If you enjoyed playing the game ''hide-and-seek'' as a child, there is good news - it's called geocaching.
Geocaching is a modern-day high-tech version of the game ''hide-and-seek'' geared toward older adults. The idea is simple and quite clever - enter coordinates into a hand-held GPS unit and search for a hidden treasure, or ''cache.''
In order to play, users need a GPS unit and Internet access to acquire the coordinates.
Recent retirees Jeanne and George Powell, of DuBoistown, enjoy spending their spare time geocaching — a high-tech game of hide-andseek, in which a person or couple searches for a hidden object using coordinates on a hand-held GPS unit.
Pictured above are examples of caches or containers that are used to play geocaching. Varying in shape and size, most caches contain a small trinket or prize.
The containers or caches usually contain a small trinket for the person who successfully finds and unearths the hidden treasure. The caches vary in shapes and sizes. Most are waterproof and include a pen and paper in order to log comments, sign your name and record that you indeed found the stash.
Typical treasures found within a cache include commemorative coins, figurines, trinkets, keys, magnets and marbles. The idea is to find the treasure and replace it with one of equal value.
In addition, geocaching presents many opportunities to meet new people and exchange stories of their adventures with others.
George and Jeanne Powell of DuBoistown have been geocaching for more than three years and have found nearly 1,000 caches.
''After I found my first cache, I was hooked,'' Jeanne said. ''It's so much fun.''
Jeanne said a person doesn't necessarily have to be in tip-top great shape to enjoy this sport and that many caches are hidden in easily accessible places.
''It's a game that all age groups can enjoy,'' Jeanne said. ''Searching for the caches is great exercise too.''
According to Jeanne, there are about 100 hidden caches within a short driving distance, called ''park-n-grabs.''
''Everyday people walk right by them and don't even notice,'' Jeanne said. ''The caches are typically camouflaged and blend into their surroundings.''
The Powells said there is even a geocache hidden inside The James V. Brown Library.
''Everyone that works at the library knows it's there,'' Jeanne said. ''The employees have a great time watching people come in and look around.''
According to Jeanne, ''First To Find'' (FTF) caches are extremely popular within the geocaching community and typically contain an extra prize. This particular cache is just what the name suggests - people attempt to be the first to find it.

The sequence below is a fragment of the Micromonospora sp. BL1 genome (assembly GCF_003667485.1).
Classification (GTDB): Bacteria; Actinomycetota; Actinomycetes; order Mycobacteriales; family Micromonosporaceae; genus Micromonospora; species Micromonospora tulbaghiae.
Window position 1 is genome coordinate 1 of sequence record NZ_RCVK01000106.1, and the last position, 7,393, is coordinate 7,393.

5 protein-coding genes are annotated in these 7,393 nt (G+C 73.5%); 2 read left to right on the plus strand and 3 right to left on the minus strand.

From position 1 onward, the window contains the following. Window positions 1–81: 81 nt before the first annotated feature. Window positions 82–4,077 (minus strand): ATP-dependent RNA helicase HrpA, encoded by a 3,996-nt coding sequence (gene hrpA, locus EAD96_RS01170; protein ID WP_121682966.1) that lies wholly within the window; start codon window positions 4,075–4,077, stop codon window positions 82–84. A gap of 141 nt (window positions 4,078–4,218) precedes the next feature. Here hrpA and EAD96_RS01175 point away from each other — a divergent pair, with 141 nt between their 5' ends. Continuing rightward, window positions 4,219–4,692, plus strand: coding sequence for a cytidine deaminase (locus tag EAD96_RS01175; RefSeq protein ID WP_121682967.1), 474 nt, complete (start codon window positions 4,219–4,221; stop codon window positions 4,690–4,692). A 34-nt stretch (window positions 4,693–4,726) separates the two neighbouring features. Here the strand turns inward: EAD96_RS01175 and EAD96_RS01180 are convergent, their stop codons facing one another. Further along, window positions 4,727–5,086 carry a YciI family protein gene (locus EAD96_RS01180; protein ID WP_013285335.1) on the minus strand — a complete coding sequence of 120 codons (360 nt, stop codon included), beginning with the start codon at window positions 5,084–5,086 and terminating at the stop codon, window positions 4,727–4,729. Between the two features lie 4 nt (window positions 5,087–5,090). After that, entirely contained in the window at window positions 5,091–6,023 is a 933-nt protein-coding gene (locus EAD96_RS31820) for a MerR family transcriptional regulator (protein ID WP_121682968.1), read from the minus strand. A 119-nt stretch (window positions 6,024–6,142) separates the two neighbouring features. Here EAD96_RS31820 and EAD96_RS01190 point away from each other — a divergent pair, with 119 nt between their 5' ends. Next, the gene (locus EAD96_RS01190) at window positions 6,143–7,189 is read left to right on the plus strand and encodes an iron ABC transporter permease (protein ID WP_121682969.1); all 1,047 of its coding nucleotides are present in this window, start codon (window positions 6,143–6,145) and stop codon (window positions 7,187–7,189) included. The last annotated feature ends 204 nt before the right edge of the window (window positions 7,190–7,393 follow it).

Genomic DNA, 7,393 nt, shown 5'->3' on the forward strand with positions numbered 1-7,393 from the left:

Theme caches also are popular hunts sought out by geocachers. For example, a Christmas theme cache may contain a figurine of Santa.
The Powells added that it is just as much fun to hide the caches as it is to search for them. Traditional hiding places include businesses, parks and cemeteries. Caches are not allowed to be hidden in playgrounds or schools.
In order to hide a cache, a person is required to get permission first and live within a short distance from the hiding location in order to maintain the cache in case it is stolen or damaged.
''It's frustrating to get a ''Did Not Find'' due to someone destroying or stealing the cache,'' Jeanne said. ''It's very important to be stealthy and to not be seen while playing the game.''
According to Jeanne's husband, George, some caches are very tiny and hidden better than others, so repeat attempts may be necessary. He added that geocachers tend to be very clever.
''Many are placed in trees, hidden under rocks or even disguised as other objects,'' he said.
Although most of their finds are in Pennsylvania, the Powells have uncovered caches all along the East Coast.
According to George, geocaching is a great way to explore our surroundings, because many caches are hidden in historical locations.
George said geocaching is a great way to spend time with the grandkids, too.
Unfortunately, people who do not geocache - or ''geomuggles'' as they are often referred to as by the geocaching community - sometimes stumble upon the caches.
Besides being passionate about the game, most geocachers are equally passionate about the health and well-being of the environment.
Most geocachers practice a Cache In Trash Out (CITO) approach to their treasure hunts. CITO is an environmental initiative supported by the geocaching community that encourages explorers to pick up any trash that they may stumble upon during their hunt. The Powells added that geocaching is a fun and exciting way to make the outdoors a more enjoyable place.
Individuals or groups, who are interested in geocaching, may log on to www.geocaching.com and type in a zip code to search for the caches in their particular area. The site displays the coordinates along with clues, as to the size of the cache and degree of difficulty.
According to the geocaching Website, there're more than 820,000 geocaches hidden on every continent, including Antarctica. The site is simple to use and offers a free membership.